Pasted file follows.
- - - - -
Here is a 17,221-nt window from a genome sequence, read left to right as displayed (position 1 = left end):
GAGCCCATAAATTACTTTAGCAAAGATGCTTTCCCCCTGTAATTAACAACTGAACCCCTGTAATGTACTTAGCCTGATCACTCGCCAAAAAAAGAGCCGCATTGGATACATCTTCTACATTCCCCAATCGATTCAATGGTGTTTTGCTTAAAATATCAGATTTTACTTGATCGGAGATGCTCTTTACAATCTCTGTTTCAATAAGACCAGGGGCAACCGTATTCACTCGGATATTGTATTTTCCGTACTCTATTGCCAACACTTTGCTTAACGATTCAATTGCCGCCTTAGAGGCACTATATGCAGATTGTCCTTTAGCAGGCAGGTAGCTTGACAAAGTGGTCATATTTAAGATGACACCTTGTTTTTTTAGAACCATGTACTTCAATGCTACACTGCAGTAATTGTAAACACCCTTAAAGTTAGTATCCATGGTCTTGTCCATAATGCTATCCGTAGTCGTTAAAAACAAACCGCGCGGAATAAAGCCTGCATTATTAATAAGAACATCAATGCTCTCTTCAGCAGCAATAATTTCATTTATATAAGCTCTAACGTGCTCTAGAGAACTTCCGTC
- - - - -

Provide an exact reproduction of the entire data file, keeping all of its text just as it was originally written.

Here is a 17,221-nt window from a genome sequence, read left to right as displayed (position 1 = left end):
GAGCCCATAAATTACTTTAGCAAAGATGCTTTCCCCCTGTAATTAACAACTGAACCCCTGTAATGTACTTAGCCTGATCACTCGCCAAAAAAAGAGCCGCATTGGATACATCTTCTACATTCCCCAATCGATTCAATGGTGTTTTGCTTAAAATATCAGATTTTACTTGATCGGAGATGCTCTTTACAATCTCTGTTTCAATAAGACCAGGGGCAACCGTATTCACTCGGATATTGTATTTTCCGTACTCTATTGCCAACACTTTGCTTAACGATTCAATTGCCGCCTTAGAGGCACTATATGCAGATTGTCCTTTAGCAGGCAGGTAGCTTGACAAAGTGGTCATATTTAAGATGACACCTTGTTTTTTTAGAACCATGTACTTCAATGCTACACTGCAGTAATTGTAAACACCCTTAAAGTTAGTATCCATGGTCTTGTCCATAATGCTATCCGTAGTCGTTAAAAACAAACCGCGCGGAATAAAGCCTGCATTATTAATAAGAACATCAATGCTCTCTTCAGCAGCAATAATTTCATTTATATAAGCTCTAACGTGCTCTAGAGAACTTCCGTC